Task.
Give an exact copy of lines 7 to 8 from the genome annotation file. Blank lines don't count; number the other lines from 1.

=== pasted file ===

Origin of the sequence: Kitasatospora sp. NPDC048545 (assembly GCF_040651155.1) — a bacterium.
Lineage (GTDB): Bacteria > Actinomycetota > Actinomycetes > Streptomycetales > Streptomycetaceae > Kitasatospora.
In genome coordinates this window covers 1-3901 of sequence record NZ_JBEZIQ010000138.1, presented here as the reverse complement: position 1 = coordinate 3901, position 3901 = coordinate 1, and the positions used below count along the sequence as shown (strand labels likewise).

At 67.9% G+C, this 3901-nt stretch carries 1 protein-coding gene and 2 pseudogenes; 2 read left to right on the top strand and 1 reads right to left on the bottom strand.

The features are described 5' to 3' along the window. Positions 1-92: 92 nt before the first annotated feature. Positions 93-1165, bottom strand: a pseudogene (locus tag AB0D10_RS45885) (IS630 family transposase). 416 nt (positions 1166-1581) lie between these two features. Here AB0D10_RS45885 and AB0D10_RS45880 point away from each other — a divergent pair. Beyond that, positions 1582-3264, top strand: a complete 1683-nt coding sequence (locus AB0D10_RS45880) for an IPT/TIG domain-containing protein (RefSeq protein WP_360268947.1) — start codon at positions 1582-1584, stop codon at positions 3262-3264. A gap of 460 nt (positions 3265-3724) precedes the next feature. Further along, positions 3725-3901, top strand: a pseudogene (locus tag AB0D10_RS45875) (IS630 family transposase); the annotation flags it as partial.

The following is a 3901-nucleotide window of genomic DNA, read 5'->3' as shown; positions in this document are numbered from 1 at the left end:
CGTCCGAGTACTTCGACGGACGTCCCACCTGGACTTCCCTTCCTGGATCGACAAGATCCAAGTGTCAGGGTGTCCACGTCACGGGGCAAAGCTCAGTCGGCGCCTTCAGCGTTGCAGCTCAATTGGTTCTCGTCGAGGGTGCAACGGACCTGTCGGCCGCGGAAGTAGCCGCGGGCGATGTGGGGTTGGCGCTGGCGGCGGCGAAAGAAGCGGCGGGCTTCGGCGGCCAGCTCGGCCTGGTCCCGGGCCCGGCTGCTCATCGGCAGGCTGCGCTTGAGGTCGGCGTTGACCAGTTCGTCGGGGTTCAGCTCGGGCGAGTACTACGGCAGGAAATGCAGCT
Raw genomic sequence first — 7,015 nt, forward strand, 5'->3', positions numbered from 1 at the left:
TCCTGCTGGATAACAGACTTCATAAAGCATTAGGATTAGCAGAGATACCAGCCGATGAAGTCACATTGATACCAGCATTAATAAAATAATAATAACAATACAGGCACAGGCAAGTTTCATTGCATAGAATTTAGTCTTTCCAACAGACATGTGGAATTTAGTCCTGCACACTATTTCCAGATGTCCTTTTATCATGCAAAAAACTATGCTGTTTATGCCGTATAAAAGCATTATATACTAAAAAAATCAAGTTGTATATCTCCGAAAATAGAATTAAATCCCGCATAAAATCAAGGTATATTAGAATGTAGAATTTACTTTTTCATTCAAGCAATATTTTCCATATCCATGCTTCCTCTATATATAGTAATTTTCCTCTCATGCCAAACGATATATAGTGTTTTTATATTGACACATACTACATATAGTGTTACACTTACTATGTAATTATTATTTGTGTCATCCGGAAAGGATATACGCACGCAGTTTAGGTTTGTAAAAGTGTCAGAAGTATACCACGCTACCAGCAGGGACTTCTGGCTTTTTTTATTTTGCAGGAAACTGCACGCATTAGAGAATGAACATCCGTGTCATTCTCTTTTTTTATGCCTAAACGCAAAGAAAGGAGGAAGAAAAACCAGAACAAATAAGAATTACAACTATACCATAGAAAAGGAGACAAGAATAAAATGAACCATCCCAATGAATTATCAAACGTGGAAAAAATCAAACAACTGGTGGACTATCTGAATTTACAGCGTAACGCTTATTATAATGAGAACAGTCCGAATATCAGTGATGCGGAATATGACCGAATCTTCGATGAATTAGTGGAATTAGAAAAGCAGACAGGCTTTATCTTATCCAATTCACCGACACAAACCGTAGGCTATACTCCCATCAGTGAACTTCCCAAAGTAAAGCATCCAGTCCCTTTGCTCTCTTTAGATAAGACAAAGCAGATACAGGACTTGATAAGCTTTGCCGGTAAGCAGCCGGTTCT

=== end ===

CGTCCGAGTACTTCGACGGACGTCCCACCTGGACTTCCCTTCCTGGATCGACAAGATCCAAGTGTCAGGGTGTCCACGTCACGGGGCAAAGCTCAGTCGGCGCCTTCAGCGTTGCAGCTCAATTGGTTCTCGTCGAGGGTGCAACGGACCTGTCGGCCGCGGAAGTAGCCGCGGGCGATGTGGGGTTGGCGCTGGCGGCGGCGAAAGAAGCGGCGGGCTTCGGCGGCCAGCTCGGCCTGGTCCCGGGCCCGGCTGCTCATCGGCAGGCTGCGCTTGAGGTCGGCGTTGACCAGTTCGTCGGGGTTCAGCTCGGGCGAGTACTACGGCAGGAAATGCAGCT
Raw genomic sequence first — 7,015 nt, forward strand, 5'->3', positions numbered from 1 at the left: